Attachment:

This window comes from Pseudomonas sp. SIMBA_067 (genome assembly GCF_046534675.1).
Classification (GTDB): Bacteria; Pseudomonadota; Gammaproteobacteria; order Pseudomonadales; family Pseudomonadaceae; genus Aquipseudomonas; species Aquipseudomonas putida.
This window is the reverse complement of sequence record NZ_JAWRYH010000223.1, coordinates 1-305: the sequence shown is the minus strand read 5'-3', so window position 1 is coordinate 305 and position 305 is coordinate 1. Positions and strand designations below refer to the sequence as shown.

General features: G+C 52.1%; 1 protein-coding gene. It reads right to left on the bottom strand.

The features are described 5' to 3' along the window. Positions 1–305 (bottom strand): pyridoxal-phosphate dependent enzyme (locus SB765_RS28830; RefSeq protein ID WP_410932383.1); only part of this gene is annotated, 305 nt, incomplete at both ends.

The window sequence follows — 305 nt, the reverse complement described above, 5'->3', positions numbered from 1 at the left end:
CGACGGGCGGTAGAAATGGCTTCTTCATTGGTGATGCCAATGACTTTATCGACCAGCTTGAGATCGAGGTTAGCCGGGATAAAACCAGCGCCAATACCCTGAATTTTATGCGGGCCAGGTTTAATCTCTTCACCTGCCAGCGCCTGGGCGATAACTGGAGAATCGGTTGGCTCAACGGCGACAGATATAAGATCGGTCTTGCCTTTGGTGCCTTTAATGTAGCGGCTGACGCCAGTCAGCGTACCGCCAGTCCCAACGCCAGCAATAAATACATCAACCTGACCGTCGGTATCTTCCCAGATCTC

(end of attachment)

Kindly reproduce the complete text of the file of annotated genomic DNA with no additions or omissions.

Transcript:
This window comes from Pseudomonas sp. SIMBA_067 (genome assembly GCF_046534675.1).
Classification (GTDB): Bacteria; Pseudomonadota; Gammaproteobacteria; order Pseudomonadales; family Pseudomonadaceae; genus Aquipseudomonas; species Aquipseudomonas putida.
This window is the reverse complement of sequence record NZ_JAWRYH010000223.1, coordinates 1-305: the sequence shown is the minus strand read 5'-3', so window position 1 is coordinate 305 and position 305 is coordinate 1. Positions and strand designations below refer to the sequence as shown.

General features: G+C 52.1%; 1 protein-coding gene. It reads right to left on the bottom strand.

The features are described 5' to 3' along the window. Positions 1–305 (bottom strand): pyridoxal-phosphate dependent enzyme (locus SB765_RS28830; RefSeq protein ID WP_410932383.1); only part of this gene is annotated, 305 nt, incomplete at both ends.

The window sequence follows — 305 nt, the reverse complement described above, 5'->3', positions numbered from 1 at the left end:
CGACGGGCGGTAGAAATGGCTTCTTCATTGGTGATGCCAATGACTTTATCGACCAGCTTGAGATCGAGGTTAGCCGGGATAAAACCAGCGCCAATACCCTGAATTTTATGCGGGCCAGGTTTAATCTCTTCACCTGCCAGCGCCTGGGCGATAACTGGAGAATCGGTTGGCTCAACGGCGACAGATATAAGATCGGTCTTGCCTTTGGTGCCTTTAATGTAGCGGCTGACGCCAGTCAGCGTACCGCCAGTCCCAACGCCAGCAATAAATACATCAACCTGACCGTCGGTATCTTCCCAGATCTC